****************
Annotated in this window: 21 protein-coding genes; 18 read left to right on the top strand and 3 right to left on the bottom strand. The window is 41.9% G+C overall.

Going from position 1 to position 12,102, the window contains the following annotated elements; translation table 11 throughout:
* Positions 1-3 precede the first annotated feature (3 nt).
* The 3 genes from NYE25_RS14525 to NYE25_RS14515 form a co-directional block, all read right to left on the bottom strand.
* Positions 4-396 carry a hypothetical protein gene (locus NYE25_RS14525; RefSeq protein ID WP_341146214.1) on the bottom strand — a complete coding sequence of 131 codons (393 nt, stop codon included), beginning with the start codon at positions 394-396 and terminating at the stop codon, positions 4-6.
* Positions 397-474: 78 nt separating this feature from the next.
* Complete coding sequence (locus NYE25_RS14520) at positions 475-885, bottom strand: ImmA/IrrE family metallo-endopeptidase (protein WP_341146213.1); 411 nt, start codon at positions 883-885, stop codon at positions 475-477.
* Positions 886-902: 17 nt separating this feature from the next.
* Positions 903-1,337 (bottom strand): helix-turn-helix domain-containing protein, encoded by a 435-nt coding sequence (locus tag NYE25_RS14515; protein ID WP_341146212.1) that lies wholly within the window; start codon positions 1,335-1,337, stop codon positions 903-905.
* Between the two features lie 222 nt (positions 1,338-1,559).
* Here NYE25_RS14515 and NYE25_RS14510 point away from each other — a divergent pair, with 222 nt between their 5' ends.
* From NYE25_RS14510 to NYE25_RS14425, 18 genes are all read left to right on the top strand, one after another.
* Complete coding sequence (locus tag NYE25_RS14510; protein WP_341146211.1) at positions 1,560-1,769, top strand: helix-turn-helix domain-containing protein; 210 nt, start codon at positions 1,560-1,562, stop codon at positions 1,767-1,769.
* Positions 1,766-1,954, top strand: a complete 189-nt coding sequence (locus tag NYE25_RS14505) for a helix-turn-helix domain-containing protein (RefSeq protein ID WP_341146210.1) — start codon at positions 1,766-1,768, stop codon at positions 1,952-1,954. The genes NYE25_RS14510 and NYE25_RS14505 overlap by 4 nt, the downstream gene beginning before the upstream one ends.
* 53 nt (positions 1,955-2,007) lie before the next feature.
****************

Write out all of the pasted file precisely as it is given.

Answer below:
Annotated in this window: 21 protein-coding genes; 18 read left to right on the top strand and 3 right to left on the bottom strand. The window is 41.9% G+C overall.

Going from position 1 to position 12,102, the window contains the following annotated elements; translation table 11 throughout:
* Positions 1-3 precede the first annotated feature (3 nt).
* The 3 genes from NYE25_RS14525 to NYE25_RS14515 form a co-directional block, all read right to left on the bottom strand.
* Positions 4-396 carry a hypothetical protein gene (locus NYE25_RS14525; RefSeq protein ID WP_341146214.1) on the bottom strand — a complete coding sequence of 131 codons (393 nt, stop codon included), beginning with the start codon at positions 394-396 and terminating at the stop codon, positions 4-6.
* Positions 397-474: 78 nt separating this feature from the next.
* Complete coding sequence (locus NYE25_RS14520) at positions 475-885, bottom strand: ImmA/IrrE family metallo-endopeptidase (protein WP_341146213.1); 411 nt, start codon at positions 883-885, stop codon at positions 475-477.
* Positions 886-902: 17 nt separating this feature from the next.
* Positions 903-1,337 (bottom strand): helix-turn-helix domain-containing protein, encoded by a 435-nt coding sequence (locus tag NYE25_RS14515; protein ID WP_341146212.1) that lies wholly within the window; start codon positions 1,335-1,337, stop codon positions 903-905.
* Between the two features lie 222 nt (positions 1,338-1,559).
* Here NYE25_RS14515 and NYE25_RS14510 point away from each other — a divergent pair, with 222 nt between their 5' ends.
* From NYE25_RS14510 to NYE25_RS14425, 18 genes are all read left to right on the top strand, one after another.
* Complete coding sequence (locus tag NYE25_RS14510; protein WP_341146211.1) at positions 1,560-1,769, top strand: helix-turn-helix domain-containing protein; 210 nt, start codon at positions 1,560-1,562, stop codon at positions 1,767-1,769.
* Positions 1,766-1,954, top strand: a complete 189-nt coding sequence (locus tag NYE25_RS14505) for a helix-turn-helix domain-containing protein (RefSeq protein ID WP_341146210.1) — start codon at positions 1,766-1,768, stop codon at positions 1,952-1,954. The genes NYE25_RS14510 and NYE25_RS14505 overlap by 4 nt, the downstream gene beginning before the upstream one ends.
* 53 nt (positions 1,955-2,007) lie before the next feature.